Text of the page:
2. Digest and declare God’s Word (10:8-11). When John first saw the strong angel in 10:1, he immediately focused on a little book in his hand (10:2). These last four verses involve this book and how it relates to John. In 10:8, John records, “Then the voice which I heard from heaven, I heard again speaking with me, and saying, ‘Go, take the book which is open in the hand of the angel who stands on the sea and on the land.’” In Revelation 5, it was the Lamb who took the scroll from the Father. Here, John takes the open book from the strong angel. What exactly does this little book say? The Bible doesn’t say directly. Yet there are a couple of clues. In 10:7, John is told that the sounding of the seventh trumpet will complete the mystery of God. This is a clue that the contents of the book are all the information regarding the rest of the tribulation. In 10:11, when John is informed that his commission to prophesy continues, there is indication that the contents of the little book are that prophecy.

In 10:9, John approached the angel and requested the little book.28 The angel told John, “Take it and eat it.” This is quite strange, to say the least. Imagine sitting around munching on the Bible! Usually, eating a book is not very nourishing! Books normally do not contain vitamins! Yet, this is the third time in the Scriptures that a person is told to eat a book (cf. Jer 15:13-17; Ezek 2:8-10). Why? Eating is a universal idiom for receiving knowledge. John is being challenged to know and understand God’s prophetic Word. But biblical knowledge is not merely knowledge for the sake of knowledge. It refers to assimilating knowledge into one’s life. God wanted John to digest the contents of the book so that it would change him personally. He needed personal transformation. This is also true for each of us. It is not enough to read the Bible; we must apply the Bible to our lives. Reading the Bible without applying is like eating without chewing. No one would consider such a thing!

You’ve heard the old adage, “You are what you eat.” Well, it’s actually true! When you eat a burger, your body metabolizes it. It assimilates and converts it to energy and the building material to create flesh and bone. That burger eventually becomes a part of your body, whether you like it or not! You bear it on your body. The same ought to be true with God’s Word. You should begin to act and look more like Jesus Christ. Every day and in every way, people ought to be able to say, “I’m becoming more like Christ.” I would suggest to you that you haven’t really learned the Word until you live the Word. So how are you living? What difference has the book of Revelation made in your life?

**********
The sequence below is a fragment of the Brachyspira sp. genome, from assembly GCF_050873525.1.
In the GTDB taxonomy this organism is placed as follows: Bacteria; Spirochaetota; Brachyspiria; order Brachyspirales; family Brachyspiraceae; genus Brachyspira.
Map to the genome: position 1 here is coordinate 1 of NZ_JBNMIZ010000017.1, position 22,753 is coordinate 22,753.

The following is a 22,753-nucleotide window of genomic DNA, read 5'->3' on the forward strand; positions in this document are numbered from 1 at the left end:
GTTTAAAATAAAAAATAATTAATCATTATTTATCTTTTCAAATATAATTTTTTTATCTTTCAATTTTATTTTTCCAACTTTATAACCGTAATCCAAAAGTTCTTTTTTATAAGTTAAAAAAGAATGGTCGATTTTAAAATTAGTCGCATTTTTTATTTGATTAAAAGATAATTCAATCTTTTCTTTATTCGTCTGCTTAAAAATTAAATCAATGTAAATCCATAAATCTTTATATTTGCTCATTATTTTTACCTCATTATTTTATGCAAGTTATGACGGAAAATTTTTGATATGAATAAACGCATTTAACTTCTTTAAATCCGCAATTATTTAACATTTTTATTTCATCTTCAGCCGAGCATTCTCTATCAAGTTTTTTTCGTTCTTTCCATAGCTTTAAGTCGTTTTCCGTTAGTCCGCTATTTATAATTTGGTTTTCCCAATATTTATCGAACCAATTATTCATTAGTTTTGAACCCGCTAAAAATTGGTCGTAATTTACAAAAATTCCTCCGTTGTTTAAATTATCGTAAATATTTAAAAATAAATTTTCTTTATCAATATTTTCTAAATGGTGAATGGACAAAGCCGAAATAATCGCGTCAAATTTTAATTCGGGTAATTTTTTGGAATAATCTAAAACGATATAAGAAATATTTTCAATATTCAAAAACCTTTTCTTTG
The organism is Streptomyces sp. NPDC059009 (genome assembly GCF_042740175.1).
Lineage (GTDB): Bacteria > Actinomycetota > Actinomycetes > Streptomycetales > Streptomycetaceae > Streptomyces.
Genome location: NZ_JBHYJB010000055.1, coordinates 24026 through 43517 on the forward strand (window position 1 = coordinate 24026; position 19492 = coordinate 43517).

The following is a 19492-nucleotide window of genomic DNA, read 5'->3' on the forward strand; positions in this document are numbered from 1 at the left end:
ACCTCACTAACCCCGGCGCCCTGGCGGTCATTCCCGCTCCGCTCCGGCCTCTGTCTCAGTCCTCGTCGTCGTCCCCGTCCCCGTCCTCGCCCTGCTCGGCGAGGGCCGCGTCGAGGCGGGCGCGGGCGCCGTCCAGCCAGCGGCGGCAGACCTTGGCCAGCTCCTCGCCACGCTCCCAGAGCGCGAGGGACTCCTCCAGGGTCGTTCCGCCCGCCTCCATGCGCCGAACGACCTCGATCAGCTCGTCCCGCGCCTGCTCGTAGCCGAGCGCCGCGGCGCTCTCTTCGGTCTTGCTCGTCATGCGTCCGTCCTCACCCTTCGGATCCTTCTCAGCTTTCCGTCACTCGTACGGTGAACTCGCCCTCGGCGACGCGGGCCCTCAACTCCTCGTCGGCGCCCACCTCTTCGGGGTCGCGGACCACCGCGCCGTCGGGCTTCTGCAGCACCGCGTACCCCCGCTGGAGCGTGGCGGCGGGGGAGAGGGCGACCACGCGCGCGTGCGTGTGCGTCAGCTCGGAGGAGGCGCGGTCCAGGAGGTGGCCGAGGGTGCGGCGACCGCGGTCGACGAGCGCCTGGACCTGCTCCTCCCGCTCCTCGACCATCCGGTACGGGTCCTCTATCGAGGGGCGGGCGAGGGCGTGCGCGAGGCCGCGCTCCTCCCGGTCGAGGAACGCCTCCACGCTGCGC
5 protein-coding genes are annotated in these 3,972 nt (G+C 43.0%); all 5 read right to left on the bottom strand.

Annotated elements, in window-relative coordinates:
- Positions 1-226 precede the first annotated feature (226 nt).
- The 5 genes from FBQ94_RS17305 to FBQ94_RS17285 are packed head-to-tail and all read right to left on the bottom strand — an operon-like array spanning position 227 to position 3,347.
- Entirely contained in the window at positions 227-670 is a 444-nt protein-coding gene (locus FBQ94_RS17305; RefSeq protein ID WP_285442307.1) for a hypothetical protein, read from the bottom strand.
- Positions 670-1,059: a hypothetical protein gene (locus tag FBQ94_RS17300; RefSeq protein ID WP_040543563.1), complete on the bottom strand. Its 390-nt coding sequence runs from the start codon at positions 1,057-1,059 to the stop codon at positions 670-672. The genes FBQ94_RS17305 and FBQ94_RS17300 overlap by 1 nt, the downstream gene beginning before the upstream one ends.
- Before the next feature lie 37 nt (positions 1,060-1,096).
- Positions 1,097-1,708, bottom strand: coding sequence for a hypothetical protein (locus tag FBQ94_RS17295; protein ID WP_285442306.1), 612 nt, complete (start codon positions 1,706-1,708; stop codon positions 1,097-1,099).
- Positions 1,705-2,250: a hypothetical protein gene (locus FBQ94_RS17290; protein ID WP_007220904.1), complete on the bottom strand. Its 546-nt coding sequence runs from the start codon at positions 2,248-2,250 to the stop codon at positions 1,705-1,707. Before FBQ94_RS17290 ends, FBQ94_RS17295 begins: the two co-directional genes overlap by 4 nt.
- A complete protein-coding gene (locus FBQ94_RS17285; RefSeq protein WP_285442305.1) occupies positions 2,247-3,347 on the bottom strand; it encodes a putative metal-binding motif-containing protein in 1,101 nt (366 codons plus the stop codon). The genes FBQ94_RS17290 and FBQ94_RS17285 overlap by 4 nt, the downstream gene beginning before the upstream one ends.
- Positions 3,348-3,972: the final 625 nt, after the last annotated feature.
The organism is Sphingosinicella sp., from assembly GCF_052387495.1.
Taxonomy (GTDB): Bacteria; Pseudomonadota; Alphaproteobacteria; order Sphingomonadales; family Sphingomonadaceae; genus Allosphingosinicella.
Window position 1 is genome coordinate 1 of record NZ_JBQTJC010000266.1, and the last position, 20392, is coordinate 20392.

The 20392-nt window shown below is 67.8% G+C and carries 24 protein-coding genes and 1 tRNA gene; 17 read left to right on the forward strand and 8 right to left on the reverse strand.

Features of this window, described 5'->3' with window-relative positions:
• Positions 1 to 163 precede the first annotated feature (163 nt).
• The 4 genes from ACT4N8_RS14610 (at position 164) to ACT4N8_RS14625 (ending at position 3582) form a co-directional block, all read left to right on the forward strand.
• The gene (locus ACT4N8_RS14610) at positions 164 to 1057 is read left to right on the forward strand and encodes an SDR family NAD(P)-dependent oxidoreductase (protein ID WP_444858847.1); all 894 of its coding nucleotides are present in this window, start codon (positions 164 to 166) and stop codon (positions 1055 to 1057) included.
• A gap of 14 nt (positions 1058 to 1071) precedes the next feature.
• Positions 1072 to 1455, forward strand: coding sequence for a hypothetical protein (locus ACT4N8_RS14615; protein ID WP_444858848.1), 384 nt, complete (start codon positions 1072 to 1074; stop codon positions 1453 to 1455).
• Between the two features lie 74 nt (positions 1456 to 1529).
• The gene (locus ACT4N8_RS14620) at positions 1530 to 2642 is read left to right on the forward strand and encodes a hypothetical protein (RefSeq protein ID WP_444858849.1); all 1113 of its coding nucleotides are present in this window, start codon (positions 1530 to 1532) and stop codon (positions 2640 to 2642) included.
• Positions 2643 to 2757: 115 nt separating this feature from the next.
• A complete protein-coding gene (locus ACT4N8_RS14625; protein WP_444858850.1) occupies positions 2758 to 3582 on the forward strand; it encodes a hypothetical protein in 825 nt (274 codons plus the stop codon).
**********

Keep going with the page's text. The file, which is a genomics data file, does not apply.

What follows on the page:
In 10:9, this angel tells John that this book “will make your stomach bitter, but in your mouth it will be sweet as honey.”29 This is a sweet and sour scroll.30 God’s Word can be bittersweet and hard to digest. Let’s face it; sometimes “relief” is not spelled b-o-o-k. Sometimes God’s Word can give us heartburn. Other times it is sweet to the taste.

We must understand that prophecy and Scripture, as a whole, is bittersweet. There are sweet promises in the Bible, but there are also bitter warnings. God’s Word can bring joy to our heart, but at times it brings sorrow. It both blesses us and burdens us. People get excited about studying prophecy. Preaching from Revelation thrills people. Unquestionably, there are some exciting things about this book. It has a sweet taste. But it also burdens the believer about his unsaved family and friends, and is a stern warning of judgment to come to the unbeliever.

In 10:10, John writes, “I took the little book out of the angel’s hand and ate it, and in my mouth it was sweet as honey; and when I had eaten it, my stomach was made bitter.”31 This revelation was pleasant at first because it was a revelation from God (cf. Ps 119:103). Please note that John tastes God’s revealed Word. It is not enough to see the book in someone’s hand or even to know what it contains. We must appropriate it into our lives. We must assimilate it and digest it. Too many Christians do not make the Word part of their inner being. Yet, our privilege as believers is not only to read the Bible but also to assimilate it into our lives. God won’t force-feed us with His Word; rather, He exhorts us to take it from His hand, eat it and assimilate it into our lives. The Word of God is the food of the Christian. It is compared to bread (Matt 4:4), milk (1 Pet 2:2), meat (1 Cor 3:1-2), and honey (Ps 119:103).

Still, as John meditated on it and comprehended the fearful judgments that it predicted, he became distressed. Have you ever experienced the sweet and bitter dimensions of God’s Word? We read of God’s love and mercy toward us, His eternal plan of salvation, His promise to give us a future and a hope, and the assurance of eternal life. That’s sweet! But then the Word also speaks directly to areas in our lives that may require change. Maybe your behavior or lifestyle dishonors God and is in direct violation of His Word. Maybe you have excused a bad attitude or a critical spirit in your life. At times, God’s Word can be a painful tool of correction. But it is always redemptive! It is always for our good.